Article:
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By Mary Beth Clark

Natural disasters are dangerous no matter who is involved, but they are especially dangerous for seniors. Whether it is due to chronic illness, mobility issues, vision or hearing impairments, and many other problems that are common in the senior population, they are at a greater risk of being affected when disaster strikes. Here are a few statistics to put this into perspective:

Adults 75 and older made up 50% of the victims of Hurricane Katrina.

When a heatwave hit Chicago in 1995, adults 65 and older made up 2/3rds of the 465 fatalities.

People 85 and older are more than 4 times more likely to die of a wildfire than the rest of the population.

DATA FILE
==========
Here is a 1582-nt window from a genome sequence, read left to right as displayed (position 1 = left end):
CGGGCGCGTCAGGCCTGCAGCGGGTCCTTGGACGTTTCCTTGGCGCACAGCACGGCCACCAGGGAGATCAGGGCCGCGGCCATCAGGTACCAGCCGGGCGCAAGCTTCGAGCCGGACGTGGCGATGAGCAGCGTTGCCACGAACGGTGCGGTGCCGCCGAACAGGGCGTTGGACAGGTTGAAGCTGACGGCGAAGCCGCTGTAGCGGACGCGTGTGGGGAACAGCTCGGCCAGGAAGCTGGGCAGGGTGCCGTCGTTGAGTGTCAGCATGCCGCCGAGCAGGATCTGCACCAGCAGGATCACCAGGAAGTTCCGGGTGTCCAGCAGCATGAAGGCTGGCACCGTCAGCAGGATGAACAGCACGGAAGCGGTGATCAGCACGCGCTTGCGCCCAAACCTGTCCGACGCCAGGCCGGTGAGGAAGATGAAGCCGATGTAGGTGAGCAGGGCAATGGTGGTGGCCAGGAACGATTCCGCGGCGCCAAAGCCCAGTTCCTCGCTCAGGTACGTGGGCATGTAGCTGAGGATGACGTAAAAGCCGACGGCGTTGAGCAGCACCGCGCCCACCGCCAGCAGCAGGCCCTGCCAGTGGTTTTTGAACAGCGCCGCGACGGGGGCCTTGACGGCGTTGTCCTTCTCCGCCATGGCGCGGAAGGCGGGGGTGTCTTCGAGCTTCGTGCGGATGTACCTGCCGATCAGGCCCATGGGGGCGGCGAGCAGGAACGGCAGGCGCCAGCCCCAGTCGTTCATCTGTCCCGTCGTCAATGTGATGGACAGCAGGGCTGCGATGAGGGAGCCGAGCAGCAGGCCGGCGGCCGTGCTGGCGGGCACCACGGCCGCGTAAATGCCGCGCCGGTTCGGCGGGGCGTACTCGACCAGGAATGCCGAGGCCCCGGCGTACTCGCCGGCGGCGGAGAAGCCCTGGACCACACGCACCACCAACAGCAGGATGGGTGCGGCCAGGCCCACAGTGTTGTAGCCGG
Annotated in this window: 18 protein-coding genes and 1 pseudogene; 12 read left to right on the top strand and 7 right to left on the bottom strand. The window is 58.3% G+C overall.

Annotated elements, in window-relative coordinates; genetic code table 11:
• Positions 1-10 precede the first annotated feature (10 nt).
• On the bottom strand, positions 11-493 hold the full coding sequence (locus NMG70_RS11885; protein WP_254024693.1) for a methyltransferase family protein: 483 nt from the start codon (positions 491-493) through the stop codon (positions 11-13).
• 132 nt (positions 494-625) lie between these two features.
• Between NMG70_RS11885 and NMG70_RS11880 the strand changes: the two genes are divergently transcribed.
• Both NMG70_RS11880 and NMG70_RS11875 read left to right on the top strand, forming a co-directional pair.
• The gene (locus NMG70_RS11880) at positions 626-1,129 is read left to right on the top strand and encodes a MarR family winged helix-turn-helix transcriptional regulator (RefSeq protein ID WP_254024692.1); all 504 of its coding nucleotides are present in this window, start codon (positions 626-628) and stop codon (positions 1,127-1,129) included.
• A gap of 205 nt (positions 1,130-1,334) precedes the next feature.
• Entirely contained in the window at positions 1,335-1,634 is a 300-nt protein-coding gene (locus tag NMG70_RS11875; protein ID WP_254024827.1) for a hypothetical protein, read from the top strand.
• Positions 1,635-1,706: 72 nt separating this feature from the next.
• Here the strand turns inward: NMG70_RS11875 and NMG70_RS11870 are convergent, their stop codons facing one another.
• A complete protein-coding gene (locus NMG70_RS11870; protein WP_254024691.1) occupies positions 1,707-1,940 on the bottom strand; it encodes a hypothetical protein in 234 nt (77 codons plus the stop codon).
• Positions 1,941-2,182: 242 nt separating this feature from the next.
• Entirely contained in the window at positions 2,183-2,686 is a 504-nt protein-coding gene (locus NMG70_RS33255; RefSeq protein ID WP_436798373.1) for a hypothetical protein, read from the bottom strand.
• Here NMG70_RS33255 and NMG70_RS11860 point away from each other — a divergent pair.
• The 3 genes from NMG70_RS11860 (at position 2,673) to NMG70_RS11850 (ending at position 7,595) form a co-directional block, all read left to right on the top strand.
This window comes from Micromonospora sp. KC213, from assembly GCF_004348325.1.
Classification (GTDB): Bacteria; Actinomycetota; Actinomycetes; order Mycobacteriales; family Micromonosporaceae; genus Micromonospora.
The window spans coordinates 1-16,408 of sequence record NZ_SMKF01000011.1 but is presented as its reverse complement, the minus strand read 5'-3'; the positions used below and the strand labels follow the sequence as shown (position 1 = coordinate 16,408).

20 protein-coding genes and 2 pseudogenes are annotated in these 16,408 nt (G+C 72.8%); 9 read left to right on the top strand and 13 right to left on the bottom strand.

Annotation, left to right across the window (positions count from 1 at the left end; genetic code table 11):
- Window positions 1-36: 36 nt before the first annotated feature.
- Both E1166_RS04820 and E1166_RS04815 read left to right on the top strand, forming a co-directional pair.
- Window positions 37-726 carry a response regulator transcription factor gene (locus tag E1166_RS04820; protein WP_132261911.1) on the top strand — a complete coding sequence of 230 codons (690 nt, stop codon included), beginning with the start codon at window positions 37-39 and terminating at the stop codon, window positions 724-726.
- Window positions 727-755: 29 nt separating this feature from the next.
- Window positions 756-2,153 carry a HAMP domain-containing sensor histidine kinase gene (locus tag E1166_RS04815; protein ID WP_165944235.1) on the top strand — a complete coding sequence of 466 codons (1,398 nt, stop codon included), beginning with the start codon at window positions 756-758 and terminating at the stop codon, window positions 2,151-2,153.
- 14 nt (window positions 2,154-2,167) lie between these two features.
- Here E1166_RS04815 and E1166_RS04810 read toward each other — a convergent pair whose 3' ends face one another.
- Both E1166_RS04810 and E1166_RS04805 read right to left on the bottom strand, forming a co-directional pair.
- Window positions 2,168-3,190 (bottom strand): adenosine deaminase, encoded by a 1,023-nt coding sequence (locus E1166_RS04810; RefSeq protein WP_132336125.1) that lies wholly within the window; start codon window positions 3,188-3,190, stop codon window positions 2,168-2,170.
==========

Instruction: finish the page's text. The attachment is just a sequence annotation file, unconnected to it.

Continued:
A 2005 Harris poll stated that 13 million people who are 50 and older would need assistance to leave their homes if a natural disaster occurred. 50% of those people also stated that they would need help from someone outside of their household if a natural disaster occurred.

Depending on what area of the country you live in you are more likely to encounter certain types of natural disasters than others. If you live around the southeast you may need to be more prepared for hurricanes and flooding. If you live in California you need to be prepared for wildfires and earthquakes. If you live in the midwest you should be prepared for wildfire, earthquakes, and tornadoes. The goal of this blog is to help you make a plan and stay informed on how planning for the worst can save your life.

Have a Support System